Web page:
The Charleston School of Law has received full accreditation from the American Bar Association, school officials announced.
“In 2003, we began with a dream to create a second law school in South Carolina, a student-centered law school focused on service to the citizens of the state and region,” said dean Andy Abrams.
With the decision by the ABA to grant full accreditation to the Charleston School of Law, Abrams said “this is no longer a dream, but a reality.”
“It has truly been a remarkable seven-year journey, made possible by the incredible efforts of the founders, faculty, students, staff, alumni and Charleston community, and the lawyers and judges throughout this city, state and region,” Abrams said. “The Charleston School of Law is an institution with a brief but remarkable past, a compelling present and now, with this grant of full accreditation, an exciting future.”
Alex Sanders, chairman of the school’s board of directors, said the law school set out to teach students the law as a profession that has public service as its primary purpose.
“The Charleston School of Law has had an extraordinary impact on the growth and enrichment of American law and the legal profession,” Sanders said.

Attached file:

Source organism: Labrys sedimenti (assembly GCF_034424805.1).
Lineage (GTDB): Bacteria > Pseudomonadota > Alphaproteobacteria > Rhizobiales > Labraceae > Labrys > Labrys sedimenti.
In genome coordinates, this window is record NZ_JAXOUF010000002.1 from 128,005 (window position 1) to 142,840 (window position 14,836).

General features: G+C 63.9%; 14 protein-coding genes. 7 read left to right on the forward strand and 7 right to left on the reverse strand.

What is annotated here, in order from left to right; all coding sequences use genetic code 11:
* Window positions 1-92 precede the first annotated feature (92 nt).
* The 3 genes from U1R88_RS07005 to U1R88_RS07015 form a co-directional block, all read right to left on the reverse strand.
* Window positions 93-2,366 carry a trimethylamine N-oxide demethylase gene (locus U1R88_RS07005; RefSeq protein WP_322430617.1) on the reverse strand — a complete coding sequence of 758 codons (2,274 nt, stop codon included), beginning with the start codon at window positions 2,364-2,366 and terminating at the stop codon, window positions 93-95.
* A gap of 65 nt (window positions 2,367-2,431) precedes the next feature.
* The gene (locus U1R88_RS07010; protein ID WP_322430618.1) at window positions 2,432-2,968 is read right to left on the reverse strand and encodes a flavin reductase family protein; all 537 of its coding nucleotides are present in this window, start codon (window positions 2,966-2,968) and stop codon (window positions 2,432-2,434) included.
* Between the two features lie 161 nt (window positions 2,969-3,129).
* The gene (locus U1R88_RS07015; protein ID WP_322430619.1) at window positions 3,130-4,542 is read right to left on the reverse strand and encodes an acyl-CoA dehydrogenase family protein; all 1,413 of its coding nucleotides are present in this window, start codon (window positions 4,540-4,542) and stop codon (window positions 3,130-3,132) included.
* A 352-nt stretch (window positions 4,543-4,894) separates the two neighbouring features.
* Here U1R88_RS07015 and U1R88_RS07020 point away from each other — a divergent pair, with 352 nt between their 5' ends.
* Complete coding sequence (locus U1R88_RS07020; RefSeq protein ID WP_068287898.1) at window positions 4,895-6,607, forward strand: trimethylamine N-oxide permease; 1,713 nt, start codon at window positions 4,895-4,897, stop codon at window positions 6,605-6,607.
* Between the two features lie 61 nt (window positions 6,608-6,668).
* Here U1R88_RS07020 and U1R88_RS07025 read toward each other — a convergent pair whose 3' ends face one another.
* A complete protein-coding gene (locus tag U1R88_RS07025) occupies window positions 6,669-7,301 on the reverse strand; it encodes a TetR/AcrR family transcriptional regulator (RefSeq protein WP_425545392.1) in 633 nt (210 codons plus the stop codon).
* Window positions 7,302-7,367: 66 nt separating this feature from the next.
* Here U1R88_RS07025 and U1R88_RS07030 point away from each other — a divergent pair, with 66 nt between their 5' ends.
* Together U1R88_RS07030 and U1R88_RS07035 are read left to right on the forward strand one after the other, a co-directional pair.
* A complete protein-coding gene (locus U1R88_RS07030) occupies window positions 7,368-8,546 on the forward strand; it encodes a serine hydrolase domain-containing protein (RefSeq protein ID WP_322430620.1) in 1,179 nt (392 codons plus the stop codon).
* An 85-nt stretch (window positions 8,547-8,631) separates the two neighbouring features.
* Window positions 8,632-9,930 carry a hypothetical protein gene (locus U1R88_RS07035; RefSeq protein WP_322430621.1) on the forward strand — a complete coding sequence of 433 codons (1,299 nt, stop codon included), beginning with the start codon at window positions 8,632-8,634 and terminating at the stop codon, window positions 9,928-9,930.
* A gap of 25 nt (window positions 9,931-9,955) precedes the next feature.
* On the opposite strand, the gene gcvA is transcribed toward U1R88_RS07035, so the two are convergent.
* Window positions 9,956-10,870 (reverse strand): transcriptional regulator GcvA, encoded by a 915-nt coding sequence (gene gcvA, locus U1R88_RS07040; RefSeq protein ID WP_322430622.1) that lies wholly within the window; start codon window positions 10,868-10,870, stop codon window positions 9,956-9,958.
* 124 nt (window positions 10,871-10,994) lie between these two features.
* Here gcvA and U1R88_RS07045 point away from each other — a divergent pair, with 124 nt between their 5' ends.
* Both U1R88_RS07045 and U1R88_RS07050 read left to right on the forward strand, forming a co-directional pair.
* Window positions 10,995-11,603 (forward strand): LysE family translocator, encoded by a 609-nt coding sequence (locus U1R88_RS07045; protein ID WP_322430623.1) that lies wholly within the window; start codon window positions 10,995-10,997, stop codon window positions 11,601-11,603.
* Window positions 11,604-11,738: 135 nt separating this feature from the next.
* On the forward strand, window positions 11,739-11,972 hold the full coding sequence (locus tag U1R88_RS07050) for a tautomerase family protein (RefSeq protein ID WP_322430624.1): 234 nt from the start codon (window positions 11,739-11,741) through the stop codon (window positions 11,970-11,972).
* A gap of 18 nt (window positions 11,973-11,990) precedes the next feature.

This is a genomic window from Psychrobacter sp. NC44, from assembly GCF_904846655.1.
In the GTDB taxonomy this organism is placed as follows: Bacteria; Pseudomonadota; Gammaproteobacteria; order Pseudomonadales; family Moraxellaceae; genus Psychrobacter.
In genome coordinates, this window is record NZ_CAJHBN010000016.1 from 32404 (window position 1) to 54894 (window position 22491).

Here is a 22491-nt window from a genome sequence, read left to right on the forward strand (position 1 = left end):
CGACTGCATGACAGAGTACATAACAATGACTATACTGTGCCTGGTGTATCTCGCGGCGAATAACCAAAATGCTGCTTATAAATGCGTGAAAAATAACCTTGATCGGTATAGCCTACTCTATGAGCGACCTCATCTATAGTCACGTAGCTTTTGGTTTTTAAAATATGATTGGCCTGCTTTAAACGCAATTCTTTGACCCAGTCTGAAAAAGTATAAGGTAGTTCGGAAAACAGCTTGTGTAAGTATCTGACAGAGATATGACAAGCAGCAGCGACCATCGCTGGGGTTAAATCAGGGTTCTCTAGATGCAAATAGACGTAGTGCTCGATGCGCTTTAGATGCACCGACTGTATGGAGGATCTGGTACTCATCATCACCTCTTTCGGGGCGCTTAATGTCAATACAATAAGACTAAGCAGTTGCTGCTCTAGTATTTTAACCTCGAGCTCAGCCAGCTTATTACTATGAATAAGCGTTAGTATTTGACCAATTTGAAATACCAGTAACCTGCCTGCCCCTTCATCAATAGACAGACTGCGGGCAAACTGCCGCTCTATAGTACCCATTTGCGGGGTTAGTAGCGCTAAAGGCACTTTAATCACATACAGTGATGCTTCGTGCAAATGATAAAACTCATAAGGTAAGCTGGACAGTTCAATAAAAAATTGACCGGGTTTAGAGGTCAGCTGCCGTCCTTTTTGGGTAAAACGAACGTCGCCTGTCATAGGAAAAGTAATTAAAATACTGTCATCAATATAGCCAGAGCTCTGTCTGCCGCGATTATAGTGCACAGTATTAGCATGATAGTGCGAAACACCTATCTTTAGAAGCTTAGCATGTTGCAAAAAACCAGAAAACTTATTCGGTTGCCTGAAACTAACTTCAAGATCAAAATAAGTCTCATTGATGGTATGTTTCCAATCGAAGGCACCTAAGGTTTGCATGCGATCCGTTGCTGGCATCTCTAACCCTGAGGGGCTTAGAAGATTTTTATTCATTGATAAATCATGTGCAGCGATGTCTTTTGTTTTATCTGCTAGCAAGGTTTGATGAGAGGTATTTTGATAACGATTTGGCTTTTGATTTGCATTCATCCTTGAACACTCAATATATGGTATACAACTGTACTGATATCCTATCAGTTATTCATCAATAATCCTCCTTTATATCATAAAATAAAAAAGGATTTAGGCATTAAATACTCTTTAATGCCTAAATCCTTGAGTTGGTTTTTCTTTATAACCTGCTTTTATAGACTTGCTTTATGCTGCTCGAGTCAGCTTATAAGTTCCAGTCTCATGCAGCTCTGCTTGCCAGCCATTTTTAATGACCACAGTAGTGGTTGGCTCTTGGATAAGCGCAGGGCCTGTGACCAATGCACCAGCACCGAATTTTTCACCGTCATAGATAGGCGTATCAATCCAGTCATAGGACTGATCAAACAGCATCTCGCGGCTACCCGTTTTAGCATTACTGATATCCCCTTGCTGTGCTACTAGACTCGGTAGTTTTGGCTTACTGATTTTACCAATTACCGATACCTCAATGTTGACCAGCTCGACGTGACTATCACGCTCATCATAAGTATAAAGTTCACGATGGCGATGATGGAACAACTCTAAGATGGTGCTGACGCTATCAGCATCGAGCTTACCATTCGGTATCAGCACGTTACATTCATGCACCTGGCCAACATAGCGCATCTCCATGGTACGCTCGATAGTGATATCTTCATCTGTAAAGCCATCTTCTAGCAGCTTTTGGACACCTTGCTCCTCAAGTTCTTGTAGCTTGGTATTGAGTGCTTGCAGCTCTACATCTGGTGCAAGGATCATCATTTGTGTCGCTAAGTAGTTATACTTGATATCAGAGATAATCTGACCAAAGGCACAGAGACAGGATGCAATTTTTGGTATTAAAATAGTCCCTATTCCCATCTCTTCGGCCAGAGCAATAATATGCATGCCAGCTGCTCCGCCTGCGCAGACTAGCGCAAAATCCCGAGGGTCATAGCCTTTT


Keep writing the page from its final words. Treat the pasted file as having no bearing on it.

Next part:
The Charleston School of Law has graduated nearly 900 students since 2007. About 700 students are expected to enroll when fall classes begin next week. The school also requires students to donate at least 30 hours of public service before graduating. In the seven years the school has been operational, students have volunteered more than 161,600 of pro bono and internship work.
With 80% of applicants coming from outside of South Carolina, Sanders said the school is taking on a more national profile.
“The impact of the Charleston School of Law is not just in Charleston and South Carolina, but increasingly throughout America,” he said.
The vote to accredit the law school occurred last week in Toronto during a meeting of the ABA’s Council of the Section of the Legal Education and Admissions to the Bar.